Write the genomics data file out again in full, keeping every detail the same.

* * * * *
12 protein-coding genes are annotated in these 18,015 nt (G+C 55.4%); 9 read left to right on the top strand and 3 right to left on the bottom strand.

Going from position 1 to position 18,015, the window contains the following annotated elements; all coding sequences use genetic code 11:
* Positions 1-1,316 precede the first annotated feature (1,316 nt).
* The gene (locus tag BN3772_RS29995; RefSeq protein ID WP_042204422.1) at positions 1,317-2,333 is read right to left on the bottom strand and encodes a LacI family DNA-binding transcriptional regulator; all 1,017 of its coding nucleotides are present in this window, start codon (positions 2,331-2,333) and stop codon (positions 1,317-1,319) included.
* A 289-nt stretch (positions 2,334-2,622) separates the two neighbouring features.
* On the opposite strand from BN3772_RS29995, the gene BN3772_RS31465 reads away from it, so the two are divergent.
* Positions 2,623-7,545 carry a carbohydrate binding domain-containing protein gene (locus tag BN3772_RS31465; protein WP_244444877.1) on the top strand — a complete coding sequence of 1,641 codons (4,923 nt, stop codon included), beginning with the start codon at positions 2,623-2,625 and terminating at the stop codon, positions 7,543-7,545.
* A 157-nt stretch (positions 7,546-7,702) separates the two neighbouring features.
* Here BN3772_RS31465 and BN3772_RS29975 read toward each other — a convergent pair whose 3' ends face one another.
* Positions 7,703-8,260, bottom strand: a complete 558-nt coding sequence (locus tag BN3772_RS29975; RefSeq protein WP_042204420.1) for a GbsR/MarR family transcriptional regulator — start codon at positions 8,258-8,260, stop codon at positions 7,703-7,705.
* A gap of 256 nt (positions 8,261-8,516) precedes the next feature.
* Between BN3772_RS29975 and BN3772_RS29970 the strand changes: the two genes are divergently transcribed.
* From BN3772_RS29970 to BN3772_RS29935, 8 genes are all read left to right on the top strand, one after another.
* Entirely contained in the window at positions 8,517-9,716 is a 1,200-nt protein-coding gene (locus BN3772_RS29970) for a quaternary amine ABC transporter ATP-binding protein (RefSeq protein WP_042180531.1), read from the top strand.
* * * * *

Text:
12 protein-coding genes are annotated in these 18,015 nt (G+C 55.4%); 9 read left to right on the top strand and 3 right to left on the bottom strand.

Going from position 1 to position 18,015, the window contains the following annotated elements; all coding sequences use genetic code 11:
* Positions 1-1,316 precede the first annotated feature (1,316 nt).
* The gene (locus tag BN3772_RS29995; RefSeq protein ID WP_042204422.1) at positions 1,317-2,333 is read right to left on the bottom strand and encodes a LacI family DNA-binding transcriptional regulator; all 1,017 of its coding nucleotides are present in this window, start codon (positions 2,331-2,333) and stop codon (positions 1,317-1,319) included.
* A 289-nt stretch (positions 2,334-2,622) separates the two neighbouring features.
* On the opposite strand from BN3772_RS29995, the gene BN3772_RS31465 reads away from it, so the two are divergent.
* Positions 2,623-7,545 carry a carbohydrate binding domain-containing protein gene (locus tag BN3772_RS31465; protein WP_244444877.1) on the top strand — a complete coding sequence of 1,641 codons (4,923 nt, stop codon included), beginning with the start codon at positions 2,623-2,625 and terminating at the stop codon, positions 7,543-7,545.
* A 157-nt stretch (positions 7,546-7,702) separates the two neighbouring features.
* Here BN3772_RS31465 and BN3772_RS29975 read toward each other — a convergent pair whose 3' ends face one another.
* Positions 7,703-8,260, bottom strand: a complete 558-nt coding sequence (locus tag BN3772_RS29975; RefSeq protein WP_042204420.1) for a GbsR/MarR family transcriptional regulator — start codon at positions 8,258-8,260, stop codon at positions 7,703-7,705.
* A gap of 256 nt (positions 8,261-8,516) precedes the next feature.
* Between BN3772_RS29975 and BN3772_RS29970 the strand changes: the two genes are divergently transcribed.
* From BN3772_RS29970 to BN3772_RS29935, 8 genes are all read left to right on the top strand, one after another.
* Entirely contained in the window at positions 8,517-9,716 is a 1,200-nt protein-coding gene (locus BN3772_RS29970) for a quaternary amine ABC transporter ATP-binding protein (RefSeq protein WP_042180531.1), read from the top strand.